At the water’s edge stands a second world war pillbox, a magnet for hundreds of roosting birds. A flock takes to the wing and, through my binoculars, I make out curlew and brent geese; in the distance a pink container ship slinks slowly along the horizon. There’s no one around, the clarity of the cold morning light on the Thames adding to the sense of remoteness.
I’m on the Isle Grain, at the tip of the Hoo peninsula in north Kent, being introduced to the newest section of the England Coast Path, officially open today (12 January). This 47-mile stretch runs east from the village of Grain to Woolwich and forms part of, eventually, a 2,800-mile national trail around the coast.
“It’s exciting because it opens up parts of the Isle of Grain that the public couldn’t access before,” says my guide, Jenny Bowen from Natural England. “It also links with the existing Thames Path, which runs from the Cotswolds to central London, meaning there’s a ‘source to sea’ walking route along our most-famous river for the first time.”
Our walk starts at the tiny hamlet of Grain, where the views stretch across the confluence of the Thames and Medway to Southend, sparkling in the winter sun, and Sheerness on the Isle of Sheppey. As we follow the route slightly inland, we pass a smattering of houses, a church and a pub before a new path leads up on to the sea wall.
The Isle of Grain is not an island at all, but a vast, open expanse of pancake-flat saltmarsh, peppered with signs of industry and a defensive maritime history. Yantlet Creek meanders to our right, edged by reeds; ponies and sheep wander some of the most remote grazing land in the south-east; low tide reveals glistening mudflats stretching to the horizon. To the left, pylons and silhouetted gas works add a grittiness to the scene.
We stop to picnic on one of the tiny beaches dotted along the river, a boundary stone nearby marking the end of the Thames estuary. Opening the new trail has been a long process, Jenny and her colleague Francesca Sanchez tell me, involving environmental assessments and countless meetings with landowners and local councils. While some of the route follows existing paths, access to some private land has been granted for the first time, eroded footpaths have been rebuilt and culverts added to drain waterlogged land.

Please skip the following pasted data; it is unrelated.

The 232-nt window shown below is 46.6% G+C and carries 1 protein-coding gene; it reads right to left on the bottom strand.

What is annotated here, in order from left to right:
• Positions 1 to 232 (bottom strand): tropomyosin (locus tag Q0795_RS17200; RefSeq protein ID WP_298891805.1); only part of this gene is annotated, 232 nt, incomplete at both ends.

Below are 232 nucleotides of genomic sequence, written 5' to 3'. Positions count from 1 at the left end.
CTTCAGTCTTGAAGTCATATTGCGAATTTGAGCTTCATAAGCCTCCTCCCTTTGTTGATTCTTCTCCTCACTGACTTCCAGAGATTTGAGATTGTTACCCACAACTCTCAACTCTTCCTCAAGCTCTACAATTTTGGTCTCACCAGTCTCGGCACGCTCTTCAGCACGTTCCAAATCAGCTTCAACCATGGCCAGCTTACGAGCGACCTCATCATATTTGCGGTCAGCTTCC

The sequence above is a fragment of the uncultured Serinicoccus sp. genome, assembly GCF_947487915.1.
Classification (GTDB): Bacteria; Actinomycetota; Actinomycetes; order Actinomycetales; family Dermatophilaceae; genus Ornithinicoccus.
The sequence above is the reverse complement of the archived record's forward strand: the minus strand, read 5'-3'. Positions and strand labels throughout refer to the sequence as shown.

“It’s a complicated process, weighing up different interests – but the goal is to always keep as close to the coast as possible, without disturbing wildlife,” says Francesca.
As we wander on we meet a local couple out for a walk – keen birders excitedly pointing out a rarely seen glossy ibis. The whole area is important for winter birdlife and pockets are protected. New signs tell walkers what to look out for, and our sightings include black-tailed godwit, ringed plover and dunlins, though marsh harriers remain elusive.
The path sweeps close to the water once more as we pass the deserted Allhallows Holiday Camp. From here it’s a wild 12-mile stretch to the RSPB’s Cliffe Pools reserve, with no villages, car parks or connecting footpaths on the way.
Further west the path takes walkers to Gravesend, with nearby Shornemead fort, installed to protect London in the 1860s, and the option of a ferry across to Tilbury and the Essex coastal path. Highlights for those who continue to Woolwich include the Swanscombe peninsula – newly designated a site of special scientific interest – and the Queen Elizabeth II bridge (the busiest estuarial crossing in Europe). From Woolwich, the Thames Path continues to the Cotswolds – meaning a 232-mile path now runs from its source to the North Sea.
The England Coast Path itself will eventually be the longest coastal walking route in the world. Of the 67 sections, 16 are now open, with more to follow this year, and proposals for 65 stretches have been submitted to government for approval (just over 99.4% of the route).
Our limited time means further exploration must wait for another day and we turn back towards Allhallows. The cries of seabirds fill the air, the incoming tide laps the shore – and this wild, forgotten edge of the country quietly bewitches with a peculiar beauty all of its own.